Microenvironmental Regulation of Mammary Carcinogenesis
Annual rept. 1 Jun 2008-31 May 2009
CALIFORNIA UNIV SAN FRANCISCO
Pagination or Media Count:
During breast cancer development, increased presence of leukocytes in stroma parallels disease progression however, functional significance of leukocytes in regulating pro- versus anti-tumor immunity in the breast remains poorly understood. Utilizing the MMTV-PyMT model of mammary carcinogenesis, we have demonstrated that cathepsin C-expressing macrophages and IL-4-expressing CD4 T cells indirectly promote invasion and subsequent metastasis of mammary adenocarcinomas. CD4 T cells regulate the phenotype and effector function of macrophages that in turn enhance metastasis through activation of EGF receptor signaling in malignant epithelial cells. Together, these data indicate that anti-tumor acquired immune programs can be usurped in pro-tumor microenvironments and instead promote malignancy by engaging cellular components of the innate immune system functionally involved in regulating epithelial cell behavior. Based on this data, we revealed a unique immune signature that predicts overall survival of women with breast cancer. Moreover, we have revealed that transient blockade of Alk5 enhances delivery of high molecular weight compounds into mammary tumors. We will employ this capability and evaluate cell-based delivery systems and targeted-iron oxide imaging compounds to non-invasively evaluate inflammation in mammary carcinomas, to not only target leukocytes to minimize their tumor-promoting activities, but also to develop imaging modalities to predict outcome for patients and help guide therapy.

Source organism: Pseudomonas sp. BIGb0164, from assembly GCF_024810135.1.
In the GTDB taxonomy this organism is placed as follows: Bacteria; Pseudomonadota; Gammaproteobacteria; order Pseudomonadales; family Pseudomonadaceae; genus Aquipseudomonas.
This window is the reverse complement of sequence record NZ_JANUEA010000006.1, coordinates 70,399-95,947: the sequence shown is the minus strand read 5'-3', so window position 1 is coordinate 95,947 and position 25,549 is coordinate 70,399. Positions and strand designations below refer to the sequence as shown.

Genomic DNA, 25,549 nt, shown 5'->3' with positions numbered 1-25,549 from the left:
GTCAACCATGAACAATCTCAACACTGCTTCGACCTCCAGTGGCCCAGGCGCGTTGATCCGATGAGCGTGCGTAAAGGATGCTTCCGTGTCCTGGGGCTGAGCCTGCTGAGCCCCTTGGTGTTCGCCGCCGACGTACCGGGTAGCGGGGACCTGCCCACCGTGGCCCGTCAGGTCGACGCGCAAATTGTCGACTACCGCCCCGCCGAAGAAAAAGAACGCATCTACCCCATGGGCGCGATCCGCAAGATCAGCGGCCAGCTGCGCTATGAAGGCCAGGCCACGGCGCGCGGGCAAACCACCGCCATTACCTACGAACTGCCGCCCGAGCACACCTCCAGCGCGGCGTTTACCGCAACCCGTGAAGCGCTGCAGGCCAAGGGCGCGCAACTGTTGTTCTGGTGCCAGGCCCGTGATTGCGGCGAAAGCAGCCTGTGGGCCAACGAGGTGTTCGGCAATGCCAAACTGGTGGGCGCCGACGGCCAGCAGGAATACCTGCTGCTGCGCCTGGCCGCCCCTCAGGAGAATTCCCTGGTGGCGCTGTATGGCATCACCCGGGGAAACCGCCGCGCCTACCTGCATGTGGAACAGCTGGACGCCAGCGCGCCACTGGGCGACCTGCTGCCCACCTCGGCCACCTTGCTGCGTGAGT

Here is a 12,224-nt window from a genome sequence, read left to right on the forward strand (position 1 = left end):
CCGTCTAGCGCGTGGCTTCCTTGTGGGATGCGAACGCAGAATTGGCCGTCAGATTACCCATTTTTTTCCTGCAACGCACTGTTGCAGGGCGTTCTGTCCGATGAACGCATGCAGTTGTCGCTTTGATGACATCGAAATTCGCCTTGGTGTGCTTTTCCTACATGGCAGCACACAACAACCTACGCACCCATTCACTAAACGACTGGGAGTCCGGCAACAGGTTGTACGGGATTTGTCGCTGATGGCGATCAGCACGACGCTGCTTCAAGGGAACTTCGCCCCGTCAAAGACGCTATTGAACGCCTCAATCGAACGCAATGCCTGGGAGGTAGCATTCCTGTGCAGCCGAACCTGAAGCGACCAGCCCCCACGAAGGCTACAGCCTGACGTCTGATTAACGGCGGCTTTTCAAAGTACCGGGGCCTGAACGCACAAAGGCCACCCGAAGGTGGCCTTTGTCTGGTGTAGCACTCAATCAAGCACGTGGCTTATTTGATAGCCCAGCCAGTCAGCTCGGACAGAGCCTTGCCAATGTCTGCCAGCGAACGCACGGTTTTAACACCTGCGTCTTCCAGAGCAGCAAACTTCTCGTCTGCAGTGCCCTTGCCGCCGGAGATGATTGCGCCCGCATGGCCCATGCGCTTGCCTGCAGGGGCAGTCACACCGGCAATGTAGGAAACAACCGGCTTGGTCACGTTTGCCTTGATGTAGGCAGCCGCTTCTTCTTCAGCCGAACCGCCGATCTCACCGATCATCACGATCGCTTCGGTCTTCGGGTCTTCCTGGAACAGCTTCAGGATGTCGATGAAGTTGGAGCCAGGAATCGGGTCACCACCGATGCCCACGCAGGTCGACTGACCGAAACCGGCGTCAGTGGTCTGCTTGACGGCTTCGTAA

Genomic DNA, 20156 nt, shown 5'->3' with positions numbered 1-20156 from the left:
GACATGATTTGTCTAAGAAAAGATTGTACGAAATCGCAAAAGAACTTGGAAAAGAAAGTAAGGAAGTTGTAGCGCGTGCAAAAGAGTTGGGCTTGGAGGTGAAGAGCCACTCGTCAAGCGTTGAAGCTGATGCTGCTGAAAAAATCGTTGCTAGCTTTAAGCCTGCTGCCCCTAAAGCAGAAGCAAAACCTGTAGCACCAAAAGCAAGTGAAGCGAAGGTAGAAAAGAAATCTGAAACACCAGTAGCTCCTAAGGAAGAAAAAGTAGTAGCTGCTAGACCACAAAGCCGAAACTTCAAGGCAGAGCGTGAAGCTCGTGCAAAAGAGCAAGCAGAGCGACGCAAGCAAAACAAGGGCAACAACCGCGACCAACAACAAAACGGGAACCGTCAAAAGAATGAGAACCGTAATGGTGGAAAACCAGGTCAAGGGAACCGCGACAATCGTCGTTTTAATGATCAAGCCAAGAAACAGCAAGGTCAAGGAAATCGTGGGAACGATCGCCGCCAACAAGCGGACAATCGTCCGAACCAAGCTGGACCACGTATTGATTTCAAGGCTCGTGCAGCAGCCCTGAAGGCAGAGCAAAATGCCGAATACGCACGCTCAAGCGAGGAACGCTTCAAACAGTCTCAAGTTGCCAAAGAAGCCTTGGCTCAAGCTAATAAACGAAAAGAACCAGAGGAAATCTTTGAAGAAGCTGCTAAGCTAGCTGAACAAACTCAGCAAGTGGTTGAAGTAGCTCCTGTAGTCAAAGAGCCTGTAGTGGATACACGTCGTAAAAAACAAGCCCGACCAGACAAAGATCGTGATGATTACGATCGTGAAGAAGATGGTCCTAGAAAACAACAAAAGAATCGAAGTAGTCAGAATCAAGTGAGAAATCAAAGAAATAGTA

- Medicine and Medical Research